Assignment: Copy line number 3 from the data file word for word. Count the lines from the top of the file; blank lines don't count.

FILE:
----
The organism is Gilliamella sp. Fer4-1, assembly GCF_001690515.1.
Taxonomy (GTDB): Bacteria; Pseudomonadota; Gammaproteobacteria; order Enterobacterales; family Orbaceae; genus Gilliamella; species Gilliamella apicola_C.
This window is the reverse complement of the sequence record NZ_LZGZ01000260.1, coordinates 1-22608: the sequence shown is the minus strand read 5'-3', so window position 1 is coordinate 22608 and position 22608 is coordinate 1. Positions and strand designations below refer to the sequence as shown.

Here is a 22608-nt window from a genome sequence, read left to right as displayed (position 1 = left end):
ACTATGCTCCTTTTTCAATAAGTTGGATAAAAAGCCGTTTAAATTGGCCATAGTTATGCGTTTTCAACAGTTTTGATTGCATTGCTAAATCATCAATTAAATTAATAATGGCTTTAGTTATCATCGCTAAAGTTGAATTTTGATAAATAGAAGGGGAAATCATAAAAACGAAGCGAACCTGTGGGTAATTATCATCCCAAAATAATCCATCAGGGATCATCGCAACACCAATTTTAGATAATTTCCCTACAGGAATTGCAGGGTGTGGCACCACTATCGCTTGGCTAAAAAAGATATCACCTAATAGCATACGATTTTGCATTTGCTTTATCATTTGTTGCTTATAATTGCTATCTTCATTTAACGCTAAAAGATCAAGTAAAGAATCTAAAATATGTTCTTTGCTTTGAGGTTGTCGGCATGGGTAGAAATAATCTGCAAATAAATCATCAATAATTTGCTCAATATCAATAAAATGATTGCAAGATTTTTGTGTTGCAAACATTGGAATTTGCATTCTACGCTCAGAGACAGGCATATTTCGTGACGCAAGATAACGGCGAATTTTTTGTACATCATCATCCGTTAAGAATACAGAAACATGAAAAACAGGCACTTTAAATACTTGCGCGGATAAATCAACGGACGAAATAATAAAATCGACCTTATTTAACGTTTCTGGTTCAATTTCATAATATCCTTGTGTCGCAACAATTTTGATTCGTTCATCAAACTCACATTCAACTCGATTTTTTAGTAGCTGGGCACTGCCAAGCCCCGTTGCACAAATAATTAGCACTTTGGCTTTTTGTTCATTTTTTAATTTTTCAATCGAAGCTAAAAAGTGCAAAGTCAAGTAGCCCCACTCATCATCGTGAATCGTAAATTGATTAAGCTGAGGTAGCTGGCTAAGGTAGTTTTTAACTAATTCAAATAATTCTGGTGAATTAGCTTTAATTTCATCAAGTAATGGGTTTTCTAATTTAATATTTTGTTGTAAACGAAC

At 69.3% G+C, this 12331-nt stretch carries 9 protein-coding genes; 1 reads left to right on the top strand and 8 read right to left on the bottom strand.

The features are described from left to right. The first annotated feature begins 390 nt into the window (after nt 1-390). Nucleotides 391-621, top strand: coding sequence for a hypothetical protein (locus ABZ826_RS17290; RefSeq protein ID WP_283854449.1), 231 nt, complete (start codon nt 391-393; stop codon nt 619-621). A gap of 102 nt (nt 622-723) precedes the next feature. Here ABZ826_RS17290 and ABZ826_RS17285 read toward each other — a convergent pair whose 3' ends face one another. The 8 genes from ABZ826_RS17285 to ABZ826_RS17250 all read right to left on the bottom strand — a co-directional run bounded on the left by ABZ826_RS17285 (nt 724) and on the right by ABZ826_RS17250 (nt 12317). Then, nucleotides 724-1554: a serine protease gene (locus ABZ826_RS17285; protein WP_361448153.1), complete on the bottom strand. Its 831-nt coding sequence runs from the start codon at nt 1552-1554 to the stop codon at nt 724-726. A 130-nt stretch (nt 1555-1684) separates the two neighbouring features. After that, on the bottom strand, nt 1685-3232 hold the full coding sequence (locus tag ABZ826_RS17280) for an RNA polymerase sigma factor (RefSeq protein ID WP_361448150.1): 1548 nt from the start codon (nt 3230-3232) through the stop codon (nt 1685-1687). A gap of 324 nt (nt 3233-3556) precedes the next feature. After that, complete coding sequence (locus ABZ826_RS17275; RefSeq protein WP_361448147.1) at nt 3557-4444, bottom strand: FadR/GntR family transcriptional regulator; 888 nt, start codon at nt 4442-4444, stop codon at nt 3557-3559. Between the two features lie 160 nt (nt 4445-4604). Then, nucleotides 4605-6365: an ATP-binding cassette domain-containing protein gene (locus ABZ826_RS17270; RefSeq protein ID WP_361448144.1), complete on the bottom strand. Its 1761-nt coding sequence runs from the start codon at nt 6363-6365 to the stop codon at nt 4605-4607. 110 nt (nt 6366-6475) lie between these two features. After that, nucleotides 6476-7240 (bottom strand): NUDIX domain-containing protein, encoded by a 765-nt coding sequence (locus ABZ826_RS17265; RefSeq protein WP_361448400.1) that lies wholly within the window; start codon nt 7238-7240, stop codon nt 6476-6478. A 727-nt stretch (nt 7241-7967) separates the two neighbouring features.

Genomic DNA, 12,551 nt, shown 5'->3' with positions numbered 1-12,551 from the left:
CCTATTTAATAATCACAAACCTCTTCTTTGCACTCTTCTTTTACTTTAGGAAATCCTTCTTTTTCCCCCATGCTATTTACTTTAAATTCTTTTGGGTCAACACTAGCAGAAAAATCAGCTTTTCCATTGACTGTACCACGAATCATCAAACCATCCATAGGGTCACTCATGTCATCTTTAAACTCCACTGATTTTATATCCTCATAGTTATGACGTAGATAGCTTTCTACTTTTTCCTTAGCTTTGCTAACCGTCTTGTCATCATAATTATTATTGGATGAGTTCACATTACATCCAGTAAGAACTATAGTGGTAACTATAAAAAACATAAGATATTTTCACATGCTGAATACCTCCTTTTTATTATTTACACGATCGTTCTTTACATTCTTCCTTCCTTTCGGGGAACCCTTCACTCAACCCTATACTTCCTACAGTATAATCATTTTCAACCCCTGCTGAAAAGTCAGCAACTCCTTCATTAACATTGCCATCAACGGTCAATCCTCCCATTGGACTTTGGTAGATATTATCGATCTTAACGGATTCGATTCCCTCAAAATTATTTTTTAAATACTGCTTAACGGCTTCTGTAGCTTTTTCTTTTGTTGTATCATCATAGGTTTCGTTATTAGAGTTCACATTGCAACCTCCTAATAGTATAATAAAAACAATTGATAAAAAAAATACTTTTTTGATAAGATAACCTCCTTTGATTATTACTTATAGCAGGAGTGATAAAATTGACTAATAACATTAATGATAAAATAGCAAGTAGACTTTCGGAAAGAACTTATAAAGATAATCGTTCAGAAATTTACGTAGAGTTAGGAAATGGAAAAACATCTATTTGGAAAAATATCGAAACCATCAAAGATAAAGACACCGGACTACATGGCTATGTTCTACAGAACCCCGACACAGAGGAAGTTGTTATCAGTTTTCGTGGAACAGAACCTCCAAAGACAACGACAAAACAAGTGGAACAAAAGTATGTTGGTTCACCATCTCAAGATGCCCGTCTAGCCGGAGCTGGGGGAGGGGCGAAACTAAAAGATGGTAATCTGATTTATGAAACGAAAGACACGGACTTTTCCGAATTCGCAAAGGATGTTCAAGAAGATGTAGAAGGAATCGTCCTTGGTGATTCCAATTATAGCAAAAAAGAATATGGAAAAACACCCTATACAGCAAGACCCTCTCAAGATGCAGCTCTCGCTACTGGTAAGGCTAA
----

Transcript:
This window is the reverse complement of the sequence record NZ_LZGZ01000260.1, coordinates 1-22608: the sequence shown is the minus strand read 5'-3', so window position 1 is coordinate 22608 and position 22608 is coordinate 1. Positions and strand designations below refer to the sequence as shown.